Time and phase average heat transfer in single and twin circular synthetic impinging air jets Articles uri icon

publication date

  • June 2014

start page

  • 776

end page

  • 788


  • JUN


  • 73

International Standard Serial Number (ISSN)

  • 0017-9310

Electronic International Standard Serial Number (EISSN)

  • 1879-2189


  • This work presents an experimental investigation of impingement heat transfer in single circular synthetic jets and twin circular synthetic jets in phase opposition. All experiments have been performed at Reynolds number equal to 5100 and Strouhal number equal to 0.024 varying the jet axes distance and nozzle to plate distance. An IR camera is used as temperature transducer for both time average and phase average heat transfer measurements. Time average heat transfer maps show that single synthetic impinging jets have a behavior similar to that of continuous jets: at low nozzle to plate distance (up to 4 diameters) the heat transfer distribution shows an inner and an outer ring shaped region of maximum while for higher nozzle to plate distance such a feature disappears. While obviously the twin configurations produce an heat transfer enhancement due to the fact that two jets instead of one are impinging, the interaction is found in general to have a beneficial effect. The physical behavior is in common between single synthetic jets and twin configurations at jet axes distance equal to 3 and 5 diameters. The twin circular synthetic air jets, with jet axes distance equal to 1.1 diameter, shows a different behavior with respect to single synthetic jet for H/D equal to 2 but for values of H/D higher than 4 it starts acting like a single synthetic jet differently from the other twin configurations which behave as two separated synthetic jets. Phase averaged measurements allow for an accurate description of the heat transfer mechanism: at low nozzle to plate distances (2 and 4 diameters) the heat transfer is dominated by the unsteady impinging flow produced by the ring vortex that sweeps the wall and causes the formation of the inner and outer ring shaped regions. At higher nozzle to plate distance the heat transfer is due also to a steady and less coherent turbulent flow since the impingement occurs after the potential core and the saddle point.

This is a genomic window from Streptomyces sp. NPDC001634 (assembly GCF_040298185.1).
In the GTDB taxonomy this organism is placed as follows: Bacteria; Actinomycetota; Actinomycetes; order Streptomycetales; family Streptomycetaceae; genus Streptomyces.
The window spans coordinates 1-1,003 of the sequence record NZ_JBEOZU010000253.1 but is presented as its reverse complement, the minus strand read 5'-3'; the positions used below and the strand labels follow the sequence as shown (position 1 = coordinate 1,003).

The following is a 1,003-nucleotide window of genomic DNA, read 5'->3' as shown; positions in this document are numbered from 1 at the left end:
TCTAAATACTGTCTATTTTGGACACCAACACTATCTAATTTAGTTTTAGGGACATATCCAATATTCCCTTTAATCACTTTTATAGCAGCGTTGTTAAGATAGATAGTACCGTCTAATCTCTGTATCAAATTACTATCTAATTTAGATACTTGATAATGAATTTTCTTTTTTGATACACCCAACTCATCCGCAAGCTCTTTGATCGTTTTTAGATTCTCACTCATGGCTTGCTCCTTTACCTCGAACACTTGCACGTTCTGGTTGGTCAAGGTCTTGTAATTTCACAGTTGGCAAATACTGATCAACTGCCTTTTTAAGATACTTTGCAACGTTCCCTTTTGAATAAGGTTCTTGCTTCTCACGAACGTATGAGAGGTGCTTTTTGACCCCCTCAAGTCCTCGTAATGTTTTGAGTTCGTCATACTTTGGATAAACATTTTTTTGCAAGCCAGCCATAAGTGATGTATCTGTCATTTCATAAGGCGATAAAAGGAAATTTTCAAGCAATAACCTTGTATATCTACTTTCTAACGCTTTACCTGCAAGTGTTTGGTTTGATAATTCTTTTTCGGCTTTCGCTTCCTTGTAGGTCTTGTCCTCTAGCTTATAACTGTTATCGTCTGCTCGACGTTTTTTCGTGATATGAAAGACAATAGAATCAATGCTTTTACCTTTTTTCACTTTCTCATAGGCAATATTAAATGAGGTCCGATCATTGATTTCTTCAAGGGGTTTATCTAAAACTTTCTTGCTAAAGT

• synthetic jets; impingement heat transfer; ir thermography